Much has been made of the comments of Chief Master Marsh in Leslie & Others v MGN Limited [[2018] EWHC 1244 (Ch)] at paragraphs 38-48 specifically with regard to the witness evidence phase of a budget.

To set the scene, the case is one brought by John Leslie, Chantelle Houghton and others, in the second wave of the Mirror Newspapers Hacking Litigation. The hearing, on 24th May 2018, was one relating specifically to costs budgeting. There were two budgets to be considered, claiming estimated future costs in the witness evidence phase of £99,000.00 and £85,000.00 respectively. In a nutshell the Court reduced these sums to £60,000.00 and £50,000.00 respectively.
Whilst concern is centred upon the comments of the Court as to the Claimant’s statements, with specific regard to the Court’s concern that “They will have become an artificial construct of the lawyers”, it is important to take the comments in context.

It is the case that the comments of the Court were very much relating to the specific facts in the case and the Court’s concern that “the factual context in which the court is asked to assess the budget phase for witnesses is unsatisfactory”. The assumptions contained within the Precedent H were therefore deemed by the Court to be factually lacking. By way of an example Mr Leslie’s witness evidence phase worked on the assumption of there being 5 statements for the Claimant and up to 20 statements for the Defendant. When at Court however, the skeleton argument lodged by Counsel for Mr Leslie contended that the two Claimant’s would prepare 20 statements between them. In turn the Defendant stated that they expected to produce up to 10 statements dealing with general issues and up to 20 short statements (not exceeding 5 pages) dealing with board knowledge. The Claimants cannot have been helped by these eleventh hour amendments to the assumptions. Further, the Court heard how representatives for Mr Leslie had, in open communication, advised their opponents that witness evidence was “well advanced”. This, coupled with the £26,000.00 in incurred costs included in the witness evidence phase of Mr Leslie’s budget did rather beg the question as to the level of work required to be done moving forward.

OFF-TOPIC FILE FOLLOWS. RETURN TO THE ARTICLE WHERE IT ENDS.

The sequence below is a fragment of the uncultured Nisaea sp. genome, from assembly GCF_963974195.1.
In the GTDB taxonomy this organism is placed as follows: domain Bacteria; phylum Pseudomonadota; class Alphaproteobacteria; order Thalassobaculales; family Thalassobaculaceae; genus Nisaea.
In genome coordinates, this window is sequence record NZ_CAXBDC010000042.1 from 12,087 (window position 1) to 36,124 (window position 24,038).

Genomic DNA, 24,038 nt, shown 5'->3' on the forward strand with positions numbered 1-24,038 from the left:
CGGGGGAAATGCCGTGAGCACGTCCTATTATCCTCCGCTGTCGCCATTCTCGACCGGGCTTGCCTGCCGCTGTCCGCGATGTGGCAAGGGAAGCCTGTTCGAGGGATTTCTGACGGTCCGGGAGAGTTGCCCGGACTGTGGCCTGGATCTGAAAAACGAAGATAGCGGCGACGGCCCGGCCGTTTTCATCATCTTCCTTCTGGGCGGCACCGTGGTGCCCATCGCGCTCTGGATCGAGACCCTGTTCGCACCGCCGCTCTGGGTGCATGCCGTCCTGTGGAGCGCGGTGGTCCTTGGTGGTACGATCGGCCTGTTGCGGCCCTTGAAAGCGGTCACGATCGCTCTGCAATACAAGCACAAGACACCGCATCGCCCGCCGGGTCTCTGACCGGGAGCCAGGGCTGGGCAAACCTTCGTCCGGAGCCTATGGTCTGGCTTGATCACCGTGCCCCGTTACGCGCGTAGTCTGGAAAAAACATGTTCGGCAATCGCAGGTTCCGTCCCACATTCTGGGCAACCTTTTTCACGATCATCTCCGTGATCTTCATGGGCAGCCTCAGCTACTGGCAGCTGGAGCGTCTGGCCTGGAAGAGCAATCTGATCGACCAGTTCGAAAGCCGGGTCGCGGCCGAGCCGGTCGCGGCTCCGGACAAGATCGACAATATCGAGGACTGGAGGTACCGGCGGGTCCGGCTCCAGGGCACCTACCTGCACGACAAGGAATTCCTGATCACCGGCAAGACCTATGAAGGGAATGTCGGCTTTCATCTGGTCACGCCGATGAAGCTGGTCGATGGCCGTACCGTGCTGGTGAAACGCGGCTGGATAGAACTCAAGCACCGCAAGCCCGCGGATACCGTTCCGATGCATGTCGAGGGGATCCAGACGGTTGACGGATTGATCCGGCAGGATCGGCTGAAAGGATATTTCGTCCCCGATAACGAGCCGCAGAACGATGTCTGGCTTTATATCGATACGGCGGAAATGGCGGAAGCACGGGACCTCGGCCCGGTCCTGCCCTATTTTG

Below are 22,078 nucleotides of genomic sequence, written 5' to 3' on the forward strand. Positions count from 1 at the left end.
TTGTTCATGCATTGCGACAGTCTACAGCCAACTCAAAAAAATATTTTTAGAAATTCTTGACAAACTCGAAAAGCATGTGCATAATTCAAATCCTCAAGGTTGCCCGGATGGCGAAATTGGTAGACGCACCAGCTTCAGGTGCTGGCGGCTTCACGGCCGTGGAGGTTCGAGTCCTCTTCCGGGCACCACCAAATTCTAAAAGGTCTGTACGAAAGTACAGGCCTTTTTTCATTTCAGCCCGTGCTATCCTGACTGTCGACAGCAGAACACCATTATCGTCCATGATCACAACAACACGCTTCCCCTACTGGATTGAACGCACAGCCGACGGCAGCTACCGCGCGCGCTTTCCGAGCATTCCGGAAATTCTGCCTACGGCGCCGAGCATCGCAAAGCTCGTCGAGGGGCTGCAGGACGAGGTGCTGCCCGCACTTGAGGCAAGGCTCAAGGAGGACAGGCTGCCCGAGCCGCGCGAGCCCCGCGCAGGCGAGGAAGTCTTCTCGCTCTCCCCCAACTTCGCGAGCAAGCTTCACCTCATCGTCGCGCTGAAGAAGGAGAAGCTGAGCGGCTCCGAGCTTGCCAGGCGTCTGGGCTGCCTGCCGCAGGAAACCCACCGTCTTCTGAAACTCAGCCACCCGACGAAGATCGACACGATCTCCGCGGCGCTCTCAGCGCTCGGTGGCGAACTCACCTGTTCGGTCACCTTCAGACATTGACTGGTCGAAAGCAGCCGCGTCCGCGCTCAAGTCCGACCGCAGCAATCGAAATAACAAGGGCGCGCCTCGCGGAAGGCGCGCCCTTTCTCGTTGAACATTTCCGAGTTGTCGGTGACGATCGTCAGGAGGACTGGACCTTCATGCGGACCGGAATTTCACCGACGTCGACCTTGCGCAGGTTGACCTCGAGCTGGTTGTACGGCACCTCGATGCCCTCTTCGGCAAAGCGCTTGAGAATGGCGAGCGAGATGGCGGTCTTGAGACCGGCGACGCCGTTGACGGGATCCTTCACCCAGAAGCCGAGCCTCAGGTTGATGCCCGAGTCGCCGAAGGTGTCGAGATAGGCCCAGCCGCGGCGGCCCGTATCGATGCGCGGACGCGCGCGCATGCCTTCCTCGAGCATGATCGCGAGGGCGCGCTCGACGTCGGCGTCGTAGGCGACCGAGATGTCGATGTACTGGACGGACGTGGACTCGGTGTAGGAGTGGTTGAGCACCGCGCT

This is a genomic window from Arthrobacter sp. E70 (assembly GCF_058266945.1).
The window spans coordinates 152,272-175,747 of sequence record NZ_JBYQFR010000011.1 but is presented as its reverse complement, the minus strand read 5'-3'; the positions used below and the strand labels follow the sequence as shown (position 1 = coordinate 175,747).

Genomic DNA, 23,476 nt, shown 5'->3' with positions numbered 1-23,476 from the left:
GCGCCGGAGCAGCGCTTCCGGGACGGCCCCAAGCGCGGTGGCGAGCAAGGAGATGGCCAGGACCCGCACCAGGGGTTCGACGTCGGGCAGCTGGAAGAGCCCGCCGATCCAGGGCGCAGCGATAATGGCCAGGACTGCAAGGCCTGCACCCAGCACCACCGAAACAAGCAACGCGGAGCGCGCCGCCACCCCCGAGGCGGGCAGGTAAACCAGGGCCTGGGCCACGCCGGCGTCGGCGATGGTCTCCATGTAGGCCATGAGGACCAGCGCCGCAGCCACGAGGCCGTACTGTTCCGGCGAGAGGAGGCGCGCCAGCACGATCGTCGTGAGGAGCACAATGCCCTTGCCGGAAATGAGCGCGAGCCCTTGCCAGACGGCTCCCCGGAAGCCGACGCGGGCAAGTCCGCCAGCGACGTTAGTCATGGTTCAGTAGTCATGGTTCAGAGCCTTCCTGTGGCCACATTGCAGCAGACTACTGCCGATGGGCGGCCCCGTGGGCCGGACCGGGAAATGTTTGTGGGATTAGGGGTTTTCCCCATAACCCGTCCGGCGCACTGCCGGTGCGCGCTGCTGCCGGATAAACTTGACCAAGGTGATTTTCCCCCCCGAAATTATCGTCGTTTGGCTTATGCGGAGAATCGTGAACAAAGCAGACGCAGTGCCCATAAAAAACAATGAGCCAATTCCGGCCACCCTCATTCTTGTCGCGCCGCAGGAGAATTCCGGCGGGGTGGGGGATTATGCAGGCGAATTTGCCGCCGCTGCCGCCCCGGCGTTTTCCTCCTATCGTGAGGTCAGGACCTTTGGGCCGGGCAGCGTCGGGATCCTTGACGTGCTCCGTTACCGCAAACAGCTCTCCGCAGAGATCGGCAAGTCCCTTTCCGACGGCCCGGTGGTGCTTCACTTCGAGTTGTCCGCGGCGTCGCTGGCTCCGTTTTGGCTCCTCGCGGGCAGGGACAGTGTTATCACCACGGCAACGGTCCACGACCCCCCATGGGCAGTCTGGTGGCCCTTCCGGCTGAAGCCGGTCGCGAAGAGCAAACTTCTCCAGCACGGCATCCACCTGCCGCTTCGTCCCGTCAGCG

It is therefore important to ensure that the Court’s comments in this case are considered alongside the facts of the matter. The Court was plainly aggravated at the inaccuracy of the assumptions within the respective costs budgets. If we at least take from this case the importance to be attached to the accuracy of each and every phase of the budget, the requirement to liaise with Counsel where appropriate as to the anticipated design of the case moving forward, then one ought to avoid the wrath of an understandably frustrated Court.


Gemma Taylor